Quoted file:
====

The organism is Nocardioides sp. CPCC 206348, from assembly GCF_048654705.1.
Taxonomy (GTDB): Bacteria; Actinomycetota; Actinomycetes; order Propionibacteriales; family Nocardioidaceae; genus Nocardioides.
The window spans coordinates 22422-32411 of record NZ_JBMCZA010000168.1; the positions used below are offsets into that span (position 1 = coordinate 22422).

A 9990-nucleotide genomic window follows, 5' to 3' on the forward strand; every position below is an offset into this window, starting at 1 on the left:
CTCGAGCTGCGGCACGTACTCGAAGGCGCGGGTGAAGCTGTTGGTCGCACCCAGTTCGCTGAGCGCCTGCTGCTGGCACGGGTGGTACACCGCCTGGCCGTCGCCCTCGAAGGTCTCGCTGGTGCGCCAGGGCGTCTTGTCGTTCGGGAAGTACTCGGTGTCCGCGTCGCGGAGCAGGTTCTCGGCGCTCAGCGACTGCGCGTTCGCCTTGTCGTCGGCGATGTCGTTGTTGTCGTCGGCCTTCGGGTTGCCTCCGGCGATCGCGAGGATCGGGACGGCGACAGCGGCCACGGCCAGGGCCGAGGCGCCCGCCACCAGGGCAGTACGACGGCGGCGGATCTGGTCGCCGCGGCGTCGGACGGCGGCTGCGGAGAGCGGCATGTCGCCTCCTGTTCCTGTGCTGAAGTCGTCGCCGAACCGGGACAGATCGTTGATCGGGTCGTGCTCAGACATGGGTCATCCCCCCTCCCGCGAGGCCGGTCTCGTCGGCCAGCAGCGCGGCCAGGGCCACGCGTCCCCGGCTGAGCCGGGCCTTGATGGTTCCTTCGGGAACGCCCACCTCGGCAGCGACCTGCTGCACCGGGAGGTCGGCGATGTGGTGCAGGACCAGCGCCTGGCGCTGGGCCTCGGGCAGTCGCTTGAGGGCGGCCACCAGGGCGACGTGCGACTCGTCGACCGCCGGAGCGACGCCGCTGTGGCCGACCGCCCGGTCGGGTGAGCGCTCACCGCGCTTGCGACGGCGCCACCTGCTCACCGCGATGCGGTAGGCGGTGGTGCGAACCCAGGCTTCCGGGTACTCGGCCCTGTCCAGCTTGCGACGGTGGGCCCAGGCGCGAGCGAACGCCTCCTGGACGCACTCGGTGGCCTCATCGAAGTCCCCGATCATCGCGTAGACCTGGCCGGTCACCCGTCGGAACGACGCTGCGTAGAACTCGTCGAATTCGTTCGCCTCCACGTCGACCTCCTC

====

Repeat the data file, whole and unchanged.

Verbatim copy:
The organism is Nocardioides sp. CPCC 206348, from assembly GCF_048654705.1.
Taxonomy (GTDB): Bacteria; Actinomycetota; Actinomycetes; order Propionibacteriales; family Nocardioidaceae; genus Nocardioides.
The window spans coordinates 22422-32411 of record NZ_JBMCZA010000168.1; the positions used below are offsets into that span (position 1 = coordinate 22422).

A 9990-nucleotide genomic window follows, 5' to 3' on the forward strand; every position below is an offset into this window, starting at 1 on the left:
CTCGAGCTGCGGCACGTACTCGAAGGCGCGGGTGAAGCTGTTGGTCGCACCCAGTTCGCTGAGCGCCTGCTGCTGGCACGGGTGGTACACCGCCTGGCCGTCGCCCTCGAAGGTCTCGCTGGTGCGCCAGGGCGTCTTGTCGTTCGGGAAGTACTCGGTGTCCGCGTCGCGGAGCAGGTTCTCGGCGCTCAGCGACTGCGCGTTCGCCTTGTCGTCGGCGATGTCGTTGTTGTCGTCGGCCTTCGGGTTGCCTCCGGCGATCGCGAGGATCGGGACGGCGACAGCGGCCACGGCCAGGGCCGAGGCGCCCGCCACCAGGGCAGTACGACGGCGGCGGATCTGGTCGCCGCGGCGTCGGACGGCGGCTGCGGAGAGCGGCATGTCGCCTCCTGTTCCTGTGCTGAAGTCGTCGCCGAACCGGGACAGATCGTTGATCGGGTCGTGCTCAGACATGGGTCATCCCCCCTCCCGCGAGGCCGGTCTCGTCGGCCAGCAGCGCGGCCAGGGCCACGCGTCCCCGGCTGAGCCGGGCCTTGATGGTTCCTTCGGGAACGCCCACCTCGGCAGCGACCTGCTGCACCGGGAGGTCGGCGATGTGGTGCAGGACCAGCGCCTGGCGCTGGGCCTCGGGCAGTCGCTTGAGGGCGGCCACCAGGGCGACGTGCGACTCGTCGACCGCCGGAGCGACGCCGCTGTGGCCGACCGCCCGGTCGGGTGAGCGCTCACCGCGCTTGCGACGGCGCCACCTGCTCACCGCGATGCGGTAGGCGGTGGTGCGAACCCAGGCTTCCGGGTACTCGGCCCTGTCCAGCTTGCGACGGTGGGCCCAGGCGCGAGCGAACGCCTCCTGGACGCACTCGGTGGCCTCATCGAAGTCCCCGATCATCGCGTAGACCTGGCCGGTCACCCGTCGGAACGACGCTGCGTAGAACTCGTCGAATTCGTTCGCCTCCACGTCGACCTCCTC